1960s: A Revolution of Sound and Society
The 1960s were a decade of tremendous change. The space race had begun with the Soviet Union's launch of Sputnik in 1957 and culminated on July 16, 1969 with the moon landing by the United States. On May 17, 1954, the Supreme Court ruled in favor of the desegregation of schools with the landmark case Brown v. Board of Education. The Civil Rights movement would continue to gain traction, including key moments such as Martin Luther King Jr.'s "I Have a Dream" speech in 1963, the passage of the Civil Rights Act in 1964 and the Voting Rights Act in 1965. The US would enter the Vietnam War, eventually sparking country-wide protests and demonstrations. John F. Kennedy would be elected in 1960 and assasinated in 1963. Lastly, the first FDA approved birth control pill would hit the market in 1960. The 1960s were witness to a revolutionary amount of social and political transformation. Change was also easy to observe in the music industry.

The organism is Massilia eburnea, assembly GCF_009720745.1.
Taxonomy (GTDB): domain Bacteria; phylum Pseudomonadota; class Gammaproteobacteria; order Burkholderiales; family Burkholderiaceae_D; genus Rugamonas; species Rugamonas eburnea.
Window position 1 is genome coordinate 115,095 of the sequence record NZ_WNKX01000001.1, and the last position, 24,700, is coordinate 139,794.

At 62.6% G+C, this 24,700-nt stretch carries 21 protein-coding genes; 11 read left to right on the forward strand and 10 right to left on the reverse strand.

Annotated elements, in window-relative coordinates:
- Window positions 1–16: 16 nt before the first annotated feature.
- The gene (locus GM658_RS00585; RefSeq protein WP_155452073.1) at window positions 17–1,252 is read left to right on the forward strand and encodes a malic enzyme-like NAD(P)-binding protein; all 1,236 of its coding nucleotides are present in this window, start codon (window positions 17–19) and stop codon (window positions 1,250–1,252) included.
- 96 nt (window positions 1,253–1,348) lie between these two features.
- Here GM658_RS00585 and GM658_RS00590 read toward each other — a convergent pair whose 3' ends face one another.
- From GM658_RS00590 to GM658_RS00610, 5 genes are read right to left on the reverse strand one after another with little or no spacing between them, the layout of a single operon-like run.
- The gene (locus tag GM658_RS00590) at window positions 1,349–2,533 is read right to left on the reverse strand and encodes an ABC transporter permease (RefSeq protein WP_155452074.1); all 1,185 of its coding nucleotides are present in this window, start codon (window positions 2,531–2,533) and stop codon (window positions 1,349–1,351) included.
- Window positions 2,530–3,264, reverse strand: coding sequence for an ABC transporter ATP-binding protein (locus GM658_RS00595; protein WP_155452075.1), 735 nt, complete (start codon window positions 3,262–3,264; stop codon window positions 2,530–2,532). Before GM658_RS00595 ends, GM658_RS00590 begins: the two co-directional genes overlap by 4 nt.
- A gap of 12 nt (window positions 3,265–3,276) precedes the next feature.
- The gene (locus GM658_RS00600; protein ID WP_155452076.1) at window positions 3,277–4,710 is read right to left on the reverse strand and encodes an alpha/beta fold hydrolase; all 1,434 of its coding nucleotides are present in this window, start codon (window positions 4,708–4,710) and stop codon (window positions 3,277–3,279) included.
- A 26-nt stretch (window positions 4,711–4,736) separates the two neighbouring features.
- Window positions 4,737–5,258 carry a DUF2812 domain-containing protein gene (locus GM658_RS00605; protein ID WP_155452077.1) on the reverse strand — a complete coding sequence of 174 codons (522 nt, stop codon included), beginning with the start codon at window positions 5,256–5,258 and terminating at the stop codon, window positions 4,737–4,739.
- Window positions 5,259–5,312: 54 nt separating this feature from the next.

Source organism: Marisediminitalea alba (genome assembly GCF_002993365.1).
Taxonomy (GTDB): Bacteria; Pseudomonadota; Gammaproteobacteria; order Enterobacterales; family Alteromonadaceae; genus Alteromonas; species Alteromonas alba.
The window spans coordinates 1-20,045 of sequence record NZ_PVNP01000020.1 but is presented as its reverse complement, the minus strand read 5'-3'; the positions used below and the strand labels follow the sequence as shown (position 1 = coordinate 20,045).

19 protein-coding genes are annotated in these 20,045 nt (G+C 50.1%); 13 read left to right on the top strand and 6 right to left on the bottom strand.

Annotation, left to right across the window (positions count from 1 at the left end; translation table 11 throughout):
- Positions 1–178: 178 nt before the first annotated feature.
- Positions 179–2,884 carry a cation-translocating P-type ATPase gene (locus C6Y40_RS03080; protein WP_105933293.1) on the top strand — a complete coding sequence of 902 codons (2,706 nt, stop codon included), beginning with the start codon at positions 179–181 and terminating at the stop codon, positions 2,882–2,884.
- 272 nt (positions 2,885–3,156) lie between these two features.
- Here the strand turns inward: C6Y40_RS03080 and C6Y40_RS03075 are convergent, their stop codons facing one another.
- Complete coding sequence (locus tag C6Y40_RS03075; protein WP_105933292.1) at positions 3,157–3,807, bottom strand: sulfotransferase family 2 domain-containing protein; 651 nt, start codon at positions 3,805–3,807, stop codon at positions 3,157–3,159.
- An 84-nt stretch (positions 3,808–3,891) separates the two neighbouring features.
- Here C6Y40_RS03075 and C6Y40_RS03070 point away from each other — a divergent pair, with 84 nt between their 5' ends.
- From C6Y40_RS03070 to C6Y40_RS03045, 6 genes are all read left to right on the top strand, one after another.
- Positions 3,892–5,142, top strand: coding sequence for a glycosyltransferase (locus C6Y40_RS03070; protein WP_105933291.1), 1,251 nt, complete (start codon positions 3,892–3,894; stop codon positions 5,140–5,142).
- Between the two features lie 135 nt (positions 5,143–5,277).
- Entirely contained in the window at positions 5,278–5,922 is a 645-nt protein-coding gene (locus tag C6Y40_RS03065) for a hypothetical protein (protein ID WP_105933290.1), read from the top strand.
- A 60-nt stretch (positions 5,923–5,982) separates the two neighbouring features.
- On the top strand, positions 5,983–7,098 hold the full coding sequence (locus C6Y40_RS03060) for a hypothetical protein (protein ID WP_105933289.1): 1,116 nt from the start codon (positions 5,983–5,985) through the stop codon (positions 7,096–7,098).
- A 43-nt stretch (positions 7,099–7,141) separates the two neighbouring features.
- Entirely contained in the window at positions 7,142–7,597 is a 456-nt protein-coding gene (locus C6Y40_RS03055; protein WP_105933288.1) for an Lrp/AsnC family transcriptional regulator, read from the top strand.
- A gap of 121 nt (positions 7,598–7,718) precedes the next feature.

At the beginning of the 1960s, pop and rock 'n roll trends from the 1950s continued before developing into a more electric style. By the end of the decade, a folk-influenced style of rock music dominated the scene, featuring singer-songwriters such as Bob Dylan, Willie Nelson and Joni Mitchell. Pop music dominated much of the decade, driven by the explosion of youth culture in the US and Europe. Baby Boomers were coming of age and driving the market of fashion and music. The British Invasion of bands like The Beatles and The Rolling Stones helped curate the pop sound of the 1960s. By the end of the '60s, this pop sound would become more psychadelic and better reflect the social unrest of the decade. One of the most memorable sounds of the 1960s were the artists of Motown Records. Motown drew inspiration from blues and soul, creating a pop/rythym & blues sound that produced numerous numer one records. Notable Motown acts included the Supremes, the Miracles, the Temptations, the Four Tops, Martha and the Vandellas, Marvin Gaye and the Jackson Five, who debuted in 1969. Lastly, one of the most popular forms of rock 'n roll during the 1960s was surf rock. Surf rock was characterized by being almost entirely instrumental and heavy use of reverb on the guitar. While the Beach Boys are the best remembered surf rock band, other popular artists included The Ventures and The Surfaris. Take time to delve into each exhibit section included here, and reflect on how each genre influenced popular fashion.